• Kyodo

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The OECD on Monday cut its economic outlook for the Group of Seven nations in 2014, including Japan, while expecting a moderate expansion to continue in most of the major economies.

In its interim economic assessment report, the Paris-based organization also said the “most worrying feature” of the projections is the continued slow growth in the euro area, where it says the anemic state of demand is reflected in the decline in inflation.

As for Japan, which saw an annualized real 7.1 percent contraction in gross domestic product in the April-June quarter due to the 3-percentage-point consumption tax hike on April 1, the OECD said the economy is expected to expand 0.9 percent this year and 1.1 percent next year, downgraded from its May forecasts of 1.2 percent and 1.3 percent.

The first round of the planned two-stage sales tax resulted in “volatile demand” in the first half of 2014, the report said, but “the underlying recovery is expected to reassert itself” in the second half of the year, reflecting growing employment and other factors.

The eurozone, meanwhile, is estimated to grow 0.8 percent in 2014 and 1.1 percent in 2015, compared with the earlier growth forecasts of 1.2 percent and 1.7 percent, according to the report.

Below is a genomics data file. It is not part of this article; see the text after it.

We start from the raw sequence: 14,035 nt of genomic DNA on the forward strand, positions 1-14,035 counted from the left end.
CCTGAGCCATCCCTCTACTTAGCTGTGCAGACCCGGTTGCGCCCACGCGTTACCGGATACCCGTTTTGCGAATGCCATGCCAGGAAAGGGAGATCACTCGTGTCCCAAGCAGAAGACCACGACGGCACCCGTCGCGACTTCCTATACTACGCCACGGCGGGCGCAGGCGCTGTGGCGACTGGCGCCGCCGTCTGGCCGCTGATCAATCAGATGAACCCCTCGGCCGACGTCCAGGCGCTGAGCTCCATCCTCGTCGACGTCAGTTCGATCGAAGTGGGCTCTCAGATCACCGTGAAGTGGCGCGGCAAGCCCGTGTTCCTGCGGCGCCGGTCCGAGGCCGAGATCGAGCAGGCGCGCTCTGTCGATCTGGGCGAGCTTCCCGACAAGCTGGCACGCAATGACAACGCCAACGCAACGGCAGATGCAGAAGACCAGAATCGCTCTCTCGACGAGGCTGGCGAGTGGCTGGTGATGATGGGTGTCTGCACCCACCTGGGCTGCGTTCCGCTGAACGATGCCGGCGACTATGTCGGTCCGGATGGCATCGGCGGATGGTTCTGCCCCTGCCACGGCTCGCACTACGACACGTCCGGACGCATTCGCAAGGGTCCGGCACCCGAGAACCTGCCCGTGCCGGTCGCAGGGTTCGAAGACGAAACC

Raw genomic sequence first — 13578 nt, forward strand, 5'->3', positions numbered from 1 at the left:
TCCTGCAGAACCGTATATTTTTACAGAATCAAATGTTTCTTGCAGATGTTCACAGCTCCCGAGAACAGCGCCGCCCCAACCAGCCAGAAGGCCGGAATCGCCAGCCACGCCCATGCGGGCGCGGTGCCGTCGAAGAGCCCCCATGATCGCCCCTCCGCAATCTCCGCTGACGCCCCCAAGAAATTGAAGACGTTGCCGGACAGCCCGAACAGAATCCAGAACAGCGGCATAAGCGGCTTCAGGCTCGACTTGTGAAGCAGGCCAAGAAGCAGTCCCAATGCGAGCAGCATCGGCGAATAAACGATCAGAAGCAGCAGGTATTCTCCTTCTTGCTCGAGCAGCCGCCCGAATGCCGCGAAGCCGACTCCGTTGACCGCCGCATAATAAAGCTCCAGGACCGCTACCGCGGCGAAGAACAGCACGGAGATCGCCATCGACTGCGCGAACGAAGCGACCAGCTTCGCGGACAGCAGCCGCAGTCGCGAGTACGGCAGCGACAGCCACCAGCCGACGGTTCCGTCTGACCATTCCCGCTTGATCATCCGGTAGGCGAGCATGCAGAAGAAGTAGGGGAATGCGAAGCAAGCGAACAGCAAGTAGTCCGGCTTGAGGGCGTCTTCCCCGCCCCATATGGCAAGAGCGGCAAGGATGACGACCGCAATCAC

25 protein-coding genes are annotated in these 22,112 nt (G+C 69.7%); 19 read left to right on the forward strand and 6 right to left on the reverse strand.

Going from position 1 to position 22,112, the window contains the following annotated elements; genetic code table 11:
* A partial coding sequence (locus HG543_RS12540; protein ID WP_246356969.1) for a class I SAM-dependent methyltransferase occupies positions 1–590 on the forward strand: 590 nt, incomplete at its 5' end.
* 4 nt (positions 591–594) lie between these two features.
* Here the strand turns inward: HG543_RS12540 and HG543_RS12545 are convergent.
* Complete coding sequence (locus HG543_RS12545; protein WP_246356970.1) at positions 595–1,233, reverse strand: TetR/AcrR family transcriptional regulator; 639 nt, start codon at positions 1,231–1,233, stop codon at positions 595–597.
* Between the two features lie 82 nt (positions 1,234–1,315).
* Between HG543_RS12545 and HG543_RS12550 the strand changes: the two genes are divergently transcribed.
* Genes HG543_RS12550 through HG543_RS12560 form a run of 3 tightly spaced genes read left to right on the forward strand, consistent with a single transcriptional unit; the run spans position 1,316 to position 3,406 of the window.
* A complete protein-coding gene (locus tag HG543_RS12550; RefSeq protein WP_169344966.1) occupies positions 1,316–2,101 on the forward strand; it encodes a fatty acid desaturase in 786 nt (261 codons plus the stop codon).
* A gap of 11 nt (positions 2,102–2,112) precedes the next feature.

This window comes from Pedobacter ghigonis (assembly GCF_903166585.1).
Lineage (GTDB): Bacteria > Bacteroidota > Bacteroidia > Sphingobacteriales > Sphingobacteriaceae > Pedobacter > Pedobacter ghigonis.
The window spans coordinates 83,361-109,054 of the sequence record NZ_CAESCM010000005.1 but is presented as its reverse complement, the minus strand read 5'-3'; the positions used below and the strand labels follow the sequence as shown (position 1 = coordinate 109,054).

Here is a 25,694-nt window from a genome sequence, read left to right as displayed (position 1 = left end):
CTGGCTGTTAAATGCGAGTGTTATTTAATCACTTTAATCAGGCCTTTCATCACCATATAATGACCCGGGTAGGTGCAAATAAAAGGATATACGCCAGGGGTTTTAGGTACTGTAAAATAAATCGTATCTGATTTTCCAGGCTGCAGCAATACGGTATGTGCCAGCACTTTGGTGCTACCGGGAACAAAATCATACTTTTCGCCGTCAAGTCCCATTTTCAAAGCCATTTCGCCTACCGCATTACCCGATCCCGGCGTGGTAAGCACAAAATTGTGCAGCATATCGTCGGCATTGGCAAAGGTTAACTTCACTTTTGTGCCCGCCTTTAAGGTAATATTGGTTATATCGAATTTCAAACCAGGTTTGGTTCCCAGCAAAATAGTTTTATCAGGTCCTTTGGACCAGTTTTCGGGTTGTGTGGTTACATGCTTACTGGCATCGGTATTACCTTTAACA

“The recovery in the euro area has remained disappointing, notably in the largest countries: Germany, France and Italy,” the OECD said, while noting that the possibility that euro area inflation will stay low and exacerbate weak demand is a “key risk.”

The U.S. economy is projected to grow 2.1 percent in 2014 and 3.1 percent in 2015. In May, the OECD estimated that it would expand 2.6 percent and 3.5 percent.

The OECD also pointed out to some geopolitical risks that have hung over the global economy, such as the intensifying conflicts in Ukraine and the Middle East as well as the increasing uncertainty about the outcome of the referendum on Scottish independence.

Turning to macroeconomic policy, the OECD said the euro area needs more vigorous monetary stimulus and that Japan still needs quantitative easing to secure a lasting break with deflation.

The Bank of Japan has provided ample liquidity to the economy through asset purchases from banks, while aiming to achieve its 2 percent inflation goal in or around fiscal 2015 under what it calls “quantitative and qualitative easing.”

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